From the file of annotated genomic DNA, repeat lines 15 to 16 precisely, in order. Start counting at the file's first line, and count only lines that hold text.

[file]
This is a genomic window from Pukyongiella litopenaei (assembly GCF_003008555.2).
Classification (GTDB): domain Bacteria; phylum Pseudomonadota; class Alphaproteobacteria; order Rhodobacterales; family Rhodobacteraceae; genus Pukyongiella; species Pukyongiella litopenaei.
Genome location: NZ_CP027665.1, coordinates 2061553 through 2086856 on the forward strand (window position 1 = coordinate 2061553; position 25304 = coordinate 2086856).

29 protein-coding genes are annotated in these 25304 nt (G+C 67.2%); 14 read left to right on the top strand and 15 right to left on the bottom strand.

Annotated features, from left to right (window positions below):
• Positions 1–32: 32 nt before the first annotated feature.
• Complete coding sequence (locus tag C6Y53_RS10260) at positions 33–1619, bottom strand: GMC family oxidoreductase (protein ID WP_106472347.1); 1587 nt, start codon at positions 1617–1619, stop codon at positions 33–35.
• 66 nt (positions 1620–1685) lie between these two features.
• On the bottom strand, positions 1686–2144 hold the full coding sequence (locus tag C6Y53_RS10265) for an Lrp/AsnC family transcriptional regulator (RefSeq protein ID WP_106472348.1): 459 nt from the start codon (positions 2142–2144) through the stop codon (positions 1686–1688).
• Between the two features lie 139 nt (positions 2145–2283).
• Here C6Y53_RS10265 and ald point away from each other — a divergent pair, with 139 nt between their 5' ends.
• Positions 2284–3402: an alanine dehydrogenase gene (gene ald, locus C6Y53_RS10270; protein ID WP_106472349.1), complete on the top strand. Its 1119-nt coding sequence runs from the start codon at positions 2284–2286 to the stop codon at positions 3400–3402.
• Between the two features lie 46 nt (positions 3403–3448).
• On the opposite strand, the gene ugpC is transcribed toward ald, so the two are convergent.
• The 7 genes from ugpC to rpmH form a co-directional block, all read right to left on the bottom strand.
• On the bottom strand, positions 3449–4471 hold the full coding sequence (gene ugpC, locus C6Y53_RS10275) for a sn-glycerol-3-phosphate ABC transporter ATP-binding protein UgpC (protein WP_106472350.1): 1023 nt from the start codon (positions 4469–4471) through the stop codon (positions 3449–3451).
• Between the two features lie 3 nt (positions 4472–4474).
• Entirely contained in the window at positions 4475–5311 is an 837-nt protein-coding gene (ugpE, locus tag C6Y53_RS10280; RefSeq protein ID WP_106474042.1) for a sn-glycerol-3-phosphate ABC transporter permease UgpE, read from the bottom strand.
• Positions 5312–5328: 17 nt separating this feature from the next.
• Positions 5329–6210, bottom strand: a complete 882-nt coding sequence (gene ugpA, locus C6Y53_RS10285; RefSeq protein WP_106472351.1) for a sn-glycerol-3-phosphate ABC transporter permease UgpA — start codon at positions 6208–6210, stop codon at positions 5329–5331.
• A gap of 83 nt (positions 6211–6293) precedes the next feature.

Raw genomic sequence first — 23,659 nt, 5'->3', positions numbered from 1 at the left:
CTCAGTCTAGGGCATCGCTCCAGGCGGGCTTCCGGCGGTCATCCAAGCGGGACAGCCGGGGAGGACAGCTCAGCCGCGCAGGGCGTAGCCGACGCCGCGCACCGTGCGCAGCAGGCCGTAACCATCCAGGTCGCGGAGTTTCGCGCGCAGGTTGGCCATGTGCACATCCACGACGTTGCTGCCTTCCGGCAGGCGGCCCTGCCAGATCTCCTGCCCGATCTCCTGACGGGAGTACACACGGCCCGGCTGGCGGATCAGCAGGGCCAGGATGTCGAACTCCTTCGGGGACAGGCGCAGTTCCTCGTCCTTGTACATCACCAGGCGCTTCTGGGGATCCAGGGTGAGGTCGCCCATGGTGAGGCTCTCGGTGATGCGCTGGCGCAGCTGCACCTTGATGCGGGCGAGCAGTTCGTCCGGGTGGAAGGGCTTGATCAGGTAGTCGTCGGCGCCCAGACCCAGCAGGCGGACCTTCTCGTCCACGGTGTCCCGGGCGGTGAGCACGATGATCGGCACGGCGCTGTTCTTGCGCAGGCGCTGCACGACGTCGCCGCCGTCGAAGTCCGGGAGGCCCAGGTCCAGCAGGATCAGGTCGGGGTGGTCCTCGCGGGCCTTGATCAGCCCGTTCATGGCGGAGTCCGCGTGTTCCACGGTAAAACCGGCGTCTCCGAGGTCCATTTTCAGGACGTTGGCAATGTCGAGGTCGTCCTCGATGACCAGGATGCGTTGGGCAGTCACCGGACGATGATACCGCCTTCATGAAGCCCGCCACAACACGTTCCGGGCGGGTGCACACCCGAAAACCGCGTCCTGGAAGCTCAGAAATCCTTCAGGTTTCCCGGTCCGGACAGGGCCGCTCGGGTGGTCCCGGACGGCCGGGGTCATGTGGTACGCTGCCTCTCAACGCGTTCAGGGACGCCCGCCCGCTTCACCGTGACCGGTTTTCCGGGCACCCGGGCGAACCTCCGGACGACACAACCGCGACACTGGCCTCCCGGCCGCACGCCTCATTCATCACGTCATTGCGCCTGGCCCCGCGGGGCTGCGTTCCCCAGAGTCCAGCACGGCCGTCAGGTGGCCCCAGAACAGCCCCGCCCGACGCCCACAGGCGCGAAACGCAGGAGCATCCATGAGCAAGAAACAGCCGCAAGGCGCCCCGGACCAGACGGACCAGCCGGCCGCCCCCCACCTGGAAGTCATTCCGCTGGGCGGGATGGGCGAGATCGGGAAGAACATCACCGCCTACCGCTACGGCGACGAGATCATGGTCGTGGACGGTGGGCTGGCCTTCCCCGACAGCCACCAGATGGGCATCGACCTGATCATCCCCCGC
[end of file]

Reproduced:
• The 7 genes from ugpC to rpmH form a co-directional block, all read right to left on the bottom strand.
• On the bottom strand, positions 3449–4471 hold the full coding sequence (gene ugpC, locus C6Y53_RS10275) for a sn-glycerol-3-phosphate ABC transporter ATP-binding protein UgpC (protein WP_106472350.1): 1023 nt from the start codon (positions 4469–4471) through the stop codon (positions 3449–3451).